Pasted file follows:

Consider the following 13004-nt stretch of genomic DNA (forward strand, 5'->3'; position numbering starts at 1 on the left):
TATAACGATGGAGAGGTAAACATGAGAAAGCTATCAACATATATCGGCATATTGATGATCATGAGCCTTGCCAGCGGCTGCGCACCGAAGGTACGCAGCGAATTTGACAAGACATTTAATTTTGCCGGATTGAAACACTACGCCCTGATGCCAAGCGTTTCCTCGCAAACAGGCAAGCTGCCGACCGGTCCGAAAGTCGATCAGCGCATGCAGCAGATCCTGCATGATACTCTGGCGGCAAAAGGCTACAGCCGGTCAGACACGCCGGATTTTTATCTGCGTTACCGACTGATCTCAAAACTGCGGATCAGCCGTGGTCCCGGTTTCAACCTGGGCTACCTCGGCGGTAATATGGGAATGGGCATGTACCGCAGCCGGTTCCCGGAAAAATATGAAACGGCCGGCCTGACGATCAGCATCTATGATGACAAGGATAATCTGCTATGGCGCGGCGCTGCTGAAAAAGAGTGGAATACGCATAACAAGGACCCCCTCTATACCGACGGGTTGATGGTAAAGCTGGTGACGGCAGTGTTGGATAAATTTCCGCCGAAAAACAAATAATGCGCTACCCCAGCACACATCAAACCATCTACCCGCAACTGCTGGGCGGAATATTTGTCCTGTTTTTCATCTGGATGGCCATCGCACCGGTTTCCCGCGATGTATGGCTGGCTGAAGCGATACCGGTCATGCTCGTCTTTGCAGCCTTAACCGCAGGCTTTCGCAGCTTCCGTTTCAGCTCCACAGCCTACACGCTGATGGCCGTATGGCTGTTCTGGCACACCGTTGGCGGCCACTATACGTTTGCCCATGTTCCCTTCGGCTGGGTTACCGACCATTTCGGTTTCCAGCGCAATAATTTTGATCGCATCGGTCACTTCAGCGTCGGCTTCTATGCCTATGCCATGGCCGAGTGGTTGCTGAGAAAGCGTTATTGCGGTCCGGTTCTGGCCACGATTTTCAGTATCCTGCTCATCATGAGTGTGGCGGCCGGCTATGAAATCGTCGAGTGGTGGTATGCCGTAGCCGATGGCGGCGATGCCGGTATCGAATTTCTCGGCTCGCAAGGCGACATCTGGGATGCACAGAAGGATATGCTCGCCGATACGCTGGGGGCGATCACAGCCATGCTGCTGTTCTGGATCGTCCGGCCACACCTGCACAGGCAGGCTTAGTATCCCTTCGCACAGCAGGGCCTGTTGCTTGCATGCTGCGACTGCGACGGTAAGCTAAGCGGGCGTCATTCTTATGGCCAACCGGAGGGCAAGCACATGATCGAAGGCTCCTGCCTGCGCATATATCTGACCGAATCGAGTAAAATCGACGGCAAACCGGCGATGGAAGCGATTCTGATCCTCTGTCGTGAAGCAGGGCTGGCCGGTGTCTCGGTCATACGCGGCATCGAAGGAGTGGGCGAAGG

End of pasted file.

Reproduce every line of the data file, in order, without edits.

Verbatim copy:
Consider the following 13004-nt stretch of genomic DNA (forward strand, 5'->3'; position numbering starts at 1 on the left):
TATAACGATGGAGAGGTAAACATGAGAAAGCTATCAACATATATCGGCATATTGATGATCATGAGCCTTGCCAGCGGCTGCGCACCGAAGGTACGCAGCGAATTTGACAAGACATTTAATTTTGCCGGATTGAAACACTACGCCCTGATGCCAAGCGTTTCCTCGCAAACAGGCAAGCTGCCGACCGGTCCGAAAGTCGATCAGCGCATGCAGCAGATCCTGCATGATACTCTGGCGGCAAAAGGCTACAGCCGGTCAGACACGCCGGATTTTTATCTGCGTTACCGACTGATCTCAAAACTGCGGATCAGCCGTGGTCCCGGTTTCAACCTGGGCTACCTCGGCGGTAATATGGGAATGGGCATGTACCGCAGCCGGTTCCCGGAAAAATATGAAACGGCCGGCCTGACGATCAGCATCTATGATGACAAGGATAATCTGCTATGGCGCGGCGCTGCTGAAAAAGAGTGGAATACGCATAACAAGGACCCCCTCTATACCGACGGGTTGATGGTAAAGCTGGTGACGGCAGTGTTGGATAAATTTCCGCCGAAAAACAAATAATGCGCTACCCCAGCACACATCAAACCATCTACCCGCAACTGCTGGGCGGAATATTTGTCCTGTTTTTCATCTGGATGGCCATCGCACCGGTTTCCCGCGATGTATGGCTGGCTGAAGCGATACCGGTCATGCTCGTCTTTGCAGCCTTAACCGCAGGCTTTCGCAGCTTCCGTTTCAGCTCCACAGCCTACACGCTGATGGCCGTATGGCTGTTCTGGCACACCGTTGGCGGCCACTATACGTTTGCCCATGTTCCCTTCGGCTGGGTTACCGACCATTTCGGTTTCCAGCGCAATAATTTTGATCGCATCGGTCACTTCAGCGTCGGCTTCTATGCCTATGCCATGGCCGAGTGGTTGCTGAGAAAGCGTTATTGCGGTCCGGTTCTGGCCACGATTTTCAGTATCCTGCTCATCATGAGTGTGGCGGCCGGCTATGAAATCGTCGAGTGGTGGTATGCCGTAGCCGATGGCGGCGATGCCGGTATCGAATTTCTCGGCTCGCAAGGCGACATCTGGGATGCACAGAAGGATATGCTCGCCGATACGCTGGGGGCGATCACAGCCATGCTGCTGTTCTGGATCGTCCGGCCACACCTGCACAGGCAGGCTTAGTATCCCTTCGCACAGCAGGGCCTGTTGCTTGCATGCTGCGACTGCGACGGTAAGCTAAGCGGGCGTCATTCTTATGGCCAACCGGAGGGCAAGCACATGATCGAAGGCTCCTGCCTGCGCATATATCTGACCGAATCGAGTAAAATCGACGGCAAACCGGCGATGGAAGCGATTCTGATCCTCTGTCGTGAAGCAGGGCTGGCCGGTGTCTCGGTCATACGCGGCATCGAAGGAGTGGGCGAAGG